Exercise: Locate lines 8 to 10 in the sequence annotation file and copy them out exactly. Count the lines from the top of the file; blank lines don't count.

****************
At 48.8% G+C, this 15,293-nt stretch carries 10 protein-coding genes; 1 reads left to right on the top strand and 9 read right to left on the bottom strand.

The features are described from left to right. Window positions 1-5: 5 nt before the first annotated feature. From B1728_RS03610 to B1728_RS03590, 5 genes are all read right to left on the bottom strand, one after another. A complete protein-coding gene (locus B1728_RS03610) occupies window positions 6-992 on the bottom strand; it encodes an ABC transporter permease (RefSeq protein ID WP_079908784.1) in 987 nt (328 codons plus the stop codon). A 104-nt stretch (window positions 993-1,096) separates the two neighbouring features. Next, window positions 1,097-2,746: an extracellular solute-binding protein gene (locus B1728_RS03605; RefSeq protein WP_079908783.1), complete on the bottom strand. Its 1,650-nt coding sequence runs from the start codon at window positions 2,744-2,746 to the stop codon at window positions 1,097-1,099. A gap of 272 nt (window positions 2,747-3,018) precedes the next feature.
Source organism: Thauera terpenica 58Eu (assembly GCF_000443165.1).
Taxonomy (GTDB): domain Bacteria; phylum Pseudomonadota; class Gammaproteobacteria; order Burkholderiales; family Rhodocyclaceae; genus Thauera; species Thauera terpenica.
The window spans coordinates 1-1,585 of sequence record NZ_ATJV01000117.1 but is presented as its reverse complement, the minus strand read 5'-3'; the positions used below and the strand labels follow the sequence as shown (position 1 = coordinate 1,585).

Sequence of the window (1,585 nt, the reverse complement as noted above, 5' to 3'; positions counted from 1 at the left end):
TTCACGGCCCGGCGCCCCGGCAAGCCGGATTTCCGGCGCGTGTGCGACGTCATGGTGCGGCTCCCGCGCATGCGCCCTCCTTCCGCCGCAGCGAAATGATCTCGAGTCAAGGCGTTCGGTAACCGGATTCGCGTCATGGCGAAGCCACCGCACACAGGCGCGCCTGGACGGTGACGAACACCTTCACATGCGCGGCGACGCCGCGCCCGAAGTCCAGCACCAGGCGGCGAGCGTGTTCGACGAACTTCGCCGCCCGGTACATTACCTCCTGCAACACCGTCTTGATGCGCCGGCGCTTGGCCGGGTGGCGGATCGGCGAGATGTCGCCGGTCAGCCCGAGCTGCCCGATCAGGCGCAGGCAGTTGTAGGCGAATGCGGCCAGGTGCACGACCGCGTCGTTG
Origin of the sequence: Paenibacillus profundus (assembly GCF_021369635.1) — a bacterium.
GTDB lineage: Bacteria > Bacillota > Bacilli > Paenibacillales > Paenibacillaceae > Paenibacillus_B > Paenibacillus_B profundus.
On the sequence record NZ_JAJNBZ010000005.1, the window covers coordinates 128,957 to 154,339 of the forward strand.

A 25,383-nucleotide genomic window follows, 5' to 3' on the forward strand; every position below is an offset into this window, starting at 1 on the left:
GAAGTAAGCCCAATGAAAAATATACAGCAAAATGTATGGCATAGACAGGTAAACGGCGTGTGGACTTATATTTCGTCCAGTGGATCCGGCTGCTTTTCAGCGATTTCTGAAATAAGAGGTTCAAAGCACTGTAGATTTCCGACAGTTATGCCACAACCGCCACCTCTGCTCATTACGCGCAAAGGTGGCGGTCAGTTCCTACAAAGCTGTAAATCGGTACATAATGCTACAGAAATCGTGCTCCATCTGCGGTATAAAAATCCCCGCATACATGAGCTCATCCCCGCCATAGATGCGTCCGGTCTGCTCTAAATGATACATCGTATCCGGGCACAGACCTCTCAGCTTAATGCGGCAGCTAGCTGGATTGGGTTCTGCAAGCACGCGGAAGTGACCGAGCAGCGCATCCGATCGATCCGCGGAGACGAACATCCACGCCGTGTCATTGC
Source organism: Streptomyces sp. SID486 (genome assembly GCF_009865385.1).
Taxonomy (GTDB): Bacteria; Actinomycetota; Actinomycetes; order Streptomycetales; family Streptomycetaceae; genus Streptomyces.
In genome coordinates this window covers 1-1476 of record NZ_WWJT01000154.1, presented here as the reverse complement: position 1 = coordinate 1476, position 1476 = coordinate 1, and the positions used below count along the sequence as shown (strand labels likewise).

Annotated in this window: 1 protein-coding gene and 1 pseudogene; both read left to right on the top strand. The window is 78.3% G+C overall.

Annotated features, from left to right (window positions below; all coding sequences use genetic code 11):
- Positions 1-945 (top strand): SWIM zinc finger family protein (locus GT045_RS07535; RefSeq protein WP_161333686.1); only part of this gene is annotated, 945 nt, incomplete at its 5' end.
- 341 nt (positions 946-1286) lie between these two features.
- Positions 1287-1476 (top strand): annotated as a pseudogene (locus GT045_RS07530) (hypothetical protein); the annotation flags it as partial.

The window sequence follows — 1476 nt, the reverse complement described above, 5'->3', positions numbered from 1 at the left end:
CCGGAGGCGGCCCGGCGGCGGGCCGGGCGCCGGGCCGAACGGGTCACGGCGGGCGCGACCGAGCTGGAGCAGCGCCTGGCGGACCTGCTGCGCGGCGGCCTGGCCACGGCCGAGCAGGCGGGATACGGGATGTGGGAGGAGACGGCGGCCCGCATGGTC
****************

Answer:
Origin of the sequence: Paenibacillus profundus (assembly GCF_021369635.1) — a bacterium.
GTDB lineage: Bacteria > Bacillota > Bacilli > Paenibacillales > Paenibacillaceae > Paenibacillus_B > Paenibacillus_B profundus.
On the sequence record NZ_JAJNBZ010000005.1, the window covers coordinates 128,957 to 154,339 of the forward strand.